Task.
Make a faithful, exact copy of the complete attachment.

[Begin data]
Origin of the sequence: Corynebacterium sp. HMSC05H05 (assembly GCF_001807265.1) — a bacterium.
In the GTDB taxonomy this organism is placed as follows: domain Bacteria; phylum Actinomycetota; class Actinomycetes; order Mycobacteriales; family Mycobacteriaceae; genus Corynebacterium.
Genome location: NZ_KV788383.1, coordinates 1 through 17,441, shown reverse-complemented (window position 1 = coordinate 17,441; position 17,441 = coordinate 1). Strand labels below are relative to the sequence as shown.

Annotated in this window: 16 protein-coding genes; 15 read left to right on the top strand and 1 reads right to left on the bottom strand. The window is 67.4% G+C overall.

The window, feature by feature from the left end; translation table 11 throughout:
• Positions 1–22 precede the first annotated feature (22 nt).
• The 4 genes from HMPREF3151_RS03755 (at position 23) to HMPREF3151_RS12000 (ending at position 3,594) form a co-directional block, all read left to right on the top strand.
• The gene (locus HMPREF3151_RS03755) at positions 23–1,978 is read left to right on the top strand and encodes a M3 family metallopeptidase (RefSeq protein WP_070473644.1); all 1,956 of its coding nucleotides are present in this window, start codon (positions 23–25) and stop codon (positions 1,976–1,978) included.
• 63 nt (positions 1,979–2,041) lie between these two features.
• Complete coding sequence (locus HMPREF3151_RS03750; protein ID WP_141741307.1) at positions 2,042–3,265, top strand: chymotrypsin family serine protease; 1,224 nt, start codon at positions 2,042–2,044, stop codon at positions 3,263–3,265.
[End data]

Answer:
Origin of the sequence: Corynebacterium sp. HMSC05H05 (assembly GCF_001807265.1) — a bacterium.
In the GTDB taxonomy this organism is placed as follows: domain Bacteria; phylum Actinomycetota; class Actinomycetes; order Mycobacteriales; family Mycobacteriaceae; genus Corynebacterium.
Genome location: NZ_KV788383.1, coordinates 1 through 17,441, shown reverse-complemented (window position 1 = coordinate 17,441; position 17,441 = coordinate 1). Strand labels below are relative to the sequence as shown.

Annotated in this window: 16 protein-coding genes; 15 read left to right on the top strand and 1 reads right to left on the bottom strand. The window is 67.4% G+C overall.

The window, feature by feature from the left end; translation table 11 throughout:
• Positions 1–22 precede the first annotated feature (22 nt).
• The 4 genes from HMPREF3151_RS03755 (at position 23) to HMPREF3151_RS12000 (ending at position 3,594) form a co-directional block, all read left to right on the top strand.
• The gene (locus HMPREF3151_RS03755) at positions 23–1,978 is read left to right on the top strand and encodes a M3 family metallopeptidase (RefSeq protein WP_070473644.1); all 1,956 of its coding nucleotides are present in this window, start codon (positions 23–25) and stop codon (positions 1,976–1,978) included.
• 63 nt (positions 1,979–2,041) lie between these two features.
• Complete coding sequence (locus HMPREF3151_RS03750; protein ID WP_141741307.1) at positions 2,042–3,265, top strand: chymotrypsin family serine protease; 1,224 nt, start codon at positions 2,042–2,044, stop codon at positions 3,263–3,265.